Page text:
A child with a toddler speech delay maybe also experience some other problems that can either cause the delay in the first place or become secondary to it. There could be one or many factors contributing to your child’s delay in speech. It can be so frustrating for a child to not be able to express how he feels. So along with some secondary conditions below, you might want to keep in mind how to deal with his anger and frustration.
Secondary Problems to a Toddler Speech Delay
Cleft lip: This facial malformation happens early in pregnancy and is the fourth most common birth defect in the United States. It affects one in 700 babies every year. A cleft lip happens when there is not enough tissue, and what tissue is there, doesn’t connect properly. Speech can be delayed when a child had a cleft lip. Their voices do not carry well and their voice may have a nasal tone to it. Surgery could fix these problems, or a speech pathologist can work with your child.
Deafness: If a child is born deaf or partially deaf, they are unable to hear words correctly, therefore they will be unable to speak them correctly. I imagine you might learn early on if your child is completely deaf (they conduct a hearing test while you are still in the hospital, you may not remember though). Partial deafness is something that might be a little more difficult to discover, and you may not know until your child is supposed to start talking and he isn’t. You can bring him to a doctor, they can conduct more thorough hearing tests, and maybe recommend a speech specialist.
Childhood apraxia: This is a childhood condition in which your child has difficulty making the right sounds in the correct order. What happens is the brain has difficulty communicating with the muscles that need to move to make sound come out. Children benefit from intense and frequent treatment, about 3-5 times per week with a speech therapist. Some children do this in groups, although most do best one on one. Therapy can not be limited to just sessions, home has to be a safe and encouraging environment as well.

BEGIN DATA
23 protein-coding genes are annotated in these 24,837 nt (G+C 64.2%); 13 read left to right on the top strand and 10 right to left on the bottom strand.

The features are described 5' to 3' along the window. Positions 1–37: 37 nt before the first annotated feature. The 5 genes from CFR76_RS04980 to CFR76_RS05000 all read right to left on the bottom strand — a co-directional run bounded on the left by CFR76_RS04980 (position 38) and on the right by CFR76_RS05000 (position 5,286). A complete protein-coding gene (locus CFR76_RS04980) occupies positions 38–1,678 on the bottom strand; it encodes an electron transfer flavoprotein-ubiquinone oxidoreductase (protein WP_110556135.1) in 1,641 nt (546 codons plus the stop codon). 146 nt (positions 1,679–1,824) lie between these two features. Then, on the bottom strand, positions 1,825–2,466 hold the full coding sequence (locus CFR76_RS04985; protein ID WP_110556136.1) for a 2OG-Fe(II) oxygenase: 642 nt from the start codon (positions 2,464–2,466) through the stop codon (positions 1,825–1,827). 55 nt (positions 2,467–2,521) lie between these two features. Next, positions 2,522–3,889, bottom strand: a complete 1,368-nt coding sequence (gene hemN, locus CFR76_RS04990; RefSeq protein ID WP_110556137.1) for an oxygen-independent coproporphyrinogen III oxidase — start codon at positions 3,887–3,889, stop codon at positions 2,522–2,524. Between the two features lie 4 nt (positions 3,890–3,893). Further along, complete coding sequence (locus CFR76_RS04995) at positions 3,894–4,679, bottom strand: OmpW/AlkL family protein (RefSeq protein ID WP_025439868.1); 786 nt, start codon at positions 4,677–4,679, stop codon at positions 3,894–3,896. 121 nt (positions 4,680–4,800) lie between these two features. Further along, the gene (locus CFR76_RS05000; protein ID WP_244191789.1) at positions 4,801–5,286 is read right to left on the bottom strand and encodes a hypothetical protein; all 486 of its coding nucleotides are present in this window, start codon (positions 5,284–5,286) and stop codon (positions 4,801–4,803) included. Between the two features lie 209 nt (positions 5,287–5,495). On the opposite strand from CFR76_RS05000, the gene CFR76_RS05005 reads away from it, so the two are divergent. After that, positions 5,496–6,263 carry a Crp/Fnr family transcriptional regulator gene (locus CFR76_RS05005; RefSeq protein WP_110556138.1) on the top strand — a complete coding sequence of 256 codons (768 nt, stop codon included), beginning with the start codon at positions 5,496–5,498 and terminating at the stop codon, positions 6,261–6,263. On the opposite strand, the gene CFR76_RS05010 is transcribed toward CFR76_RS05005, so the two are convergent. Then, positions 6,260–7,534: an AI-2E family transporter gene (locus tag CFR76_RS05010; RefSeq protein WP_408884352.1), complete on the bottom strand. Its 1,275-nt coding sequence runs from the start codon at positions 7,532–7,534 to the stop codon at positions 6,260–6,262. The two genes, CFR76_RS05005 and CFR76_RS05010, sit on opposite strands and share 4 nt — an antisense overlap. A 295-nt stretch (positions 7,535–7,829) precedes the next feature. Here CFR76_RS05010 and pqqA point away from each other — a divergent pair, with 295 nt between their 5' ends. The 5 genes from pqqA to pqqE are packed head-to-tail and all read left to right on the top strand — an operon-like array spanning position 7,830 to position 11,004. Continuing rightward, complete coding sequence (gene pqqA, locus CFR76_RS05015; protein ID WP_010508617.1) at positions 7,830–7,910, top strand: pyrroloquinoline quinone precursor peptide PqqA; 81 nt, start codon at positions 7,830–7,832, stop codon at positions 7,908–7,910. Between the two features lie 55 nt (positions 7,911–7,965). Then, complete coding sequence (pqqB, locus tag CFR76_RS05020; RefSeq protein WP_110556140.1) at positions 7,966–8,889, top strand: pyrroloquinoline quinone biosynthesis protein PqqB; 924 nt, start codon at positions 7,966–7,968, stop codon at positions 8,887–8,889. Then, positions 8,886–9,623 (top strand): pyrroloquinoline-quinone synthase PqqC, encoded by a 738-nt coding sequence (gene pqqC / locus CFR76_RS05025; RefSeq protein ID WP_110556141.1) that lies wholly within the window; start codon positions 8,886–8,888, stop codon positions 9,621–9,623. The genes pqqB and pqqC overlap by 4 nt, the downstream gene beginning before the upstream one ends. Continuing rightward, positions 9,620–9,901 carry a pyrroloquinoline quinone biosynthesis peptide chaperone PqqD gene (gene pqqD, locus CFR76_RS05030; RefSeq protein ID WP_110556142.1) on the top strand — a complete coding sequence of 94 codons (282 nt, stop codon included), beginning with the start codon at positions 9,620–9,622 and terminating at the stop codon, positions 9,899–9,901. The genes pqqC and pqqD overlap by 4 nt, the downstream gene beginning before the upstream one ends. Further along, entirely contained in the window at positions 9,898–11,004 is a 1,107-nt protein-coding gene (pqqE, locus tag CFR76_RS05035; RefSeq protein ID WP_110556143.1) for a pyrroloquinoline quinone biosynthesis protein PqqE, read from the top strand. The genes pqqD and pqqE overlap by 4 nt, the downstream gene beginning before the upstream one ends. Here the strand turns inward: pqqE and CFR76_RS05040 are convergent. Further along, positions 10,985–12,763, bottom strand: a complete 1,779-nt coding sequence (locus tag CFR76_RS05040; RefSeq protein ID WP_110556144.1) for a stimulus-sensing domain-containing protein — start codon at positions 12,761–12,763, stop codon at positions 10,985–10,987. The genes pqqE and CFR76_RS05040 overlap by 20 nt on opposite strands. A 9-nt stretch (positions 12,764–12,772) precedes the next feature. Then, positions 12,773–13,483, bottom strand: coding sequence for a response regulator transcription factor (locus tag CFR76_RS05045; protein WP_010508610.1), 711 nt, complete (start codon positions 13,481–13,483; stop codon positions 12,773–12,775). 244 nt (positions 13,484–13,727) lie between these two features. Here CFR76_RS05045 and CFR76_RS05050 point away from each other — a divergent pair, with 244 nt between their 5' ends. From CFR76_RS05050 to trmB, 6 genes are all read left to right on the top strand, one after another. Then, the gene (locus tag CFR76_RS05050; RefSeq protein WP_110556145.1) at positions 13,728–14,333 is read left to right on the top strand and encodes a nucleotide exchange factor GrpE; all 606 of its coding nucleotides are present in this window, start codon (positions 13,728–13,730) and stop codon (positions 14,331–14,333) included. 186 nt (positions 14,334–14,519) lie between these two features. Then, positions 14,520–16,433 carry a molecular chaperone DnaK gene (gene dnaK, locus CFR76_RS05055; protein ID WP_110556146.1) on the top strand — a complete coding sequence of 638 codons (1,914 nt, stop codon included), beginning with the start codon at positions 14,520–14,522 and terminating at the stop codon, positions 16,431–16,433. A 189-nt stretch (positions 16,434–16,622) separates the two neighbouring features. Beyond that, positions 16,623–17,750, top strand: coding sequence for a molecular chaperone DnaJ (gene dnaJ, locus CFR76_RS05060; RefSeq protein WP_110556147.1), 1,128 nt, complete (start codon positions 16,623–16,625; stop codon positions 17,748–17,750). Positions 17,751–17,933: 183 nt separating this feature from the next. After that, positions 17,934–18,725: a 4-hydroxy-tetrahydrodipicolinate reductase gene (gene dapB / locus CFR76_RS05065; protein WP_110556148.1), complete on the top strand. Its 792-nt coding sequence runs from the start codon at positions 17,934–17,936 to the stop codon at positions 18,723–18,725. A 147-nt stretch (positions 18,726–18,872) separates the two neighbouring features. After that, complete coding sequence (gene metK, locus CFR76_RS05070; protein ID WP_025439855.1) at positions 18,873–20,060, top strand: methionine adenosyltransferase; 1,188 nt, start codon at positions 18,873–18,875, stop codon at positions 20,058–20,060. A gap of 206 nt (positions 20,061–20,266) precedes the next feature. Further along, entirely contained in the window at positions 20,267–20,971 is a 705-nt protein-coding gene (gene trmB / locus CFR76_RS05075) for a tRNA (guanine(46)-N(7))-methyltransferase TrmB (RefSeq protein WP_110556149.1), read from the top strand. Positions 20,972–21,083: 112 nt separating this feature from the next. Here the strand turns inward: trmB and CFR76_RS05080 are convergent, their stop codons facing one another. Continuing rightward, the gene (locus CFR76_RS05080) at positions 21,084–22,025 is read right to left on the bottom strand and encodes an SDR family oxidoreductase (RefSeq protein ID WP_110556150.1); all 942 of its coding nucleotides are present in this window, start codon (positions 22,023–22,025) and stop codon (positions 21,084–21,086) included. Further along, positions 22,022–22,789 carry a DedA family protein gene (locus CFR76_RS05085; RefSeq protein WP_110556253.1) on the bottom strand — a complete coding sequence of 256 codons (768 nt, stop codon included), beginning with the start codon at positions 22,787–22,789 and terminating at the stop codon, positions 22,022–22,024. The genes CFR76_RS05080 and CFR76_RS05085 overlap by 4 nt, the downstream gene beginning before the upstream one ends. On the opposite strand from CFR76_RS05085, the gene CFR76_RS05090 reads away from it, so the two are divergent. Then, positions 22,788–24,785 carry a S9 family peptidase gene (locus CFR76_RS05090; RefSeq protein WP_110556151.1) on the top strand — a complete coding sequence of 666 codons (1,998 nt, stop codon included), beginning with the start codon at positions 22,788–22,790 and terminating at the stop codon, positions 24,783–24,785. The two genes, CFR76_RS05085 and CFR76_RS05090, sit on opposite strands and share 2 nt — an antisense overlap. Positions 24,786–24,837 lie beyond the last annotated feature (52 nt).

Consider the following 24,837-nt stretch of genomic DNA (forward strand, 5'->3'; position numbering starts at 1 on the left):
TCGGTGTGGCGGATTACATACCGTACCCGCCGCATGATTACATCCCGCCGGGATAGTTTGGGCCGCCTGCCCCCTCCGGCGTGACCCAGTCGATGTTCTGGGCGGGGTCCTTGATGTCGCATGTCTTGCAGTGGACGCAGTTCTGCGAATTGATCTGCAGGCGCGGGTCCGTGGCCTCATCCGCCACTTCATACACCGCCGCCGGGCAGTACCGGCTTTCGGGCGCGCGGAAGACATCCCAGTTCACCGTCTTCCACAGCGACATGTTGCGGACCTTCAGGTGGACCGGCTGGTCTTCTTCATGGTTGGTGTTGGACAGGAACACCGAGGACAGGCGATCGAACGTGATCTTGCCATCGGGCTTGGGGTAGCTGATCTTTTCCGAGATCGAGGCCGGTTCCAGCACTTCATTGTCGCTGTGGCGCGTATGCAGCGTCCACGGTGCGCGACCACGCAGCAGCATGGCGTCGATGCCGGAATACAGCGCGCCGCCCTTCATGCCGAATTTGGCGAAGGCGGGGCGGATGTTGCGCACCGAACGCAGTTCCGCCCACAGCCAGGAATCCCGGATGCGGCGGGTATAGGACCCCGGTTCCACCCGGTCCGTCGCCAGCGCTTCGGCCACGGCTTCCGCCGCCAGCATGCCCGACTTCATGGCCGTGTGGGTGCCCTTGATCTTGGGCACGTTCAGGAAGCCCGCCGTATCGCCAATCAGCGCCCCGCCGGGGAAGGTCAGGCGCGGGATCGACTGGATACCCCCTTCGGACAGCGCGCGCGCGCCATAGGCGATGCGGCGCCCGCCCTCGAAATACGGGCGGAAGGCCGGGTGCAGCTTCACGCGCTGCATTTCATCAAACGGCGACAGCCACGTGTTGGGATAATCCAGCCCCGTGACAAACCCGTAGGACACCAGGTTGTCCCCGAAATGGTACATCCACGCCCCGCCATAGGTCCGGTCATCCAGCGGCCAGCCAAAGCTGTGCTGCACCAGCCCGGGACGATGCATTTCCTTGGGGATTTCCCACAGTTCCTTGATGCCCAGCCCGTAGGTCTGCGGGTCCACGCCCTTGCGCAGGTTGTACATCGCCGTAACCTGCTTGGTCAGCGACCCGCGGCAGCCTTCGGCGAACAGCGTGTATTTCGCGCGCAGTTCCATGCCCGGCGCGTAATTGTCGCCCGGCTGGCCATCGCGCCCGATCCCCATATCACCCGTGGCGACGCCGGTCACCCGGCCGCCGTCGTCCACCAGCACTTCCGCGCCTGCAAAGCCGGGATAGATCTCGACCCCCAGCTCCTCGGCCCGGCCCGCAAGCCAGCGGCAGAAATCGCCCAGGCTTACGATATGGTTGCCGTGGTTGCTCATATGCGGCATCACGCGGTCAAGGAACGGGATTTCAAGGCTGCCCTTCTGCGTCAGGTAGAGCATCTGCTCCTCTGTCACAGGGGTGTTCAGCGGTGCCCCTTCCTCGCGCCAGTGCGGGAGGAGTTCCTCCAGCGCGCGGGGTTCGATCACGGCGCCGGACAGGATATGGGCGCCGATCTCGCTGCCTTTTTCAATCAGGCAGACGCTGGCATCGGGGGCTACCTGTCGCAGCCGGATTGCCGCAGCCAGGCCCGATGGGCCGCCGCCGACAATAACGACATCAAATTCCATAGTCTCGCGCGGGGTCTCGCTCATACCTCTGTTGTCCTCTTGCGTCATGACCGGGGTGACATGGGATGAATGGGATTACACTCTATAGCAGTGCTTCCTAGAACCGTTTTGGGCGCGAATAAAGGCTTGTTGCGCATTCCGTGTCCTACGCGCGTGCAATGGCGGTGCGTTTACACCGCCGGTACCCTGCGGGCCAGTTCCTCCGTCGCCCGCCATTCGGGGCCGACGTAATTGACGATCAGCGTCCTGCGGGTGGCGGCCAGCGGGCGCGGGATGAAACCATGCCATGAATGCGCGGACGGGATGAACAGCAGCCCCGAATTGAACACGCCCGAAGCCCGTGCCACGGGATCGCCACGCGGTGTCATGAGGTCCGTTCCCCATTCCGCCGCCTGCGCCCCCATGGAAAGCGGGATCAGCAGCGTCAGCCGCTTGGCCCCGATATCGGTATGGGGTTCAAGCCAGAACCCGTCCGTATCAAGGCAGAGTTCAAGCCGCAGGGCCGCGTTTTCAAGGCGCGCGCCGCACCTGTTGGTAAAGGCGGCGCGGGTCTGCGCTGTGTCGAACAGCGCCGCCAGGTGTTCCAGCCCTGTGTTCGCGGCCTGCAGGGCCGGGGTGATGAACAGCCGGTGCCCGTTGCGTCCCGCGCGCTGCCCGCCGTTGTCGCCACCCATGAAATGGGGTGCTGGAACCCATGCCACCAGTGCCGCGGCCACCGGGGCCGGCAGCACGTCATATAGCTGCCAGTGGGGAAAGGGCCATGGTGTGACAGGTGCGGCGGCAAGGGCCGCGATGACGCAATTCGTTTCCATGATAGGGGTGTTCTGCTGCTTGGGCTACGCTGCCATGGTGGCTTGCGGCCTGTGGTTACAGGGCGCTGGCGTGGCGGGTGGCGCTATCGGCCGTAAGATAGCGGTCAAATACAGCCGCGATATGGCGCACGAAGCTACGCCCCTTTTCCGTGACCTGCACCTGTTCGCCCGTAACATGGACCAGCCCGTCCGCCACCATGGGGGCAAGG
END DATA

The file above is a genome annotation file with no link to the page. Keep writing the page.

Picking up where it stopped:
Dysarthria: Motor difficulty in creating speech that involves lips, tongue, vocal cords and diaphragm. A child with dysarthria might have slurred or choppy speech, maybe mumbled. They might have rapid speech as well, which comes across like mumbling. Work with your child to slow down his rate of speech. Also, work on his breathing, so he can slow down and speak more loudly and not mumble.
These are a few secondary problems to a toddler speech delay. As a parent, it can get frustrating for you at times, because you see the difficulty your child is having in communicating.
What sort of things have you done as parent to support and help your child with a toddler speech delay? Share your experiences with us and what has worked for you and your child.
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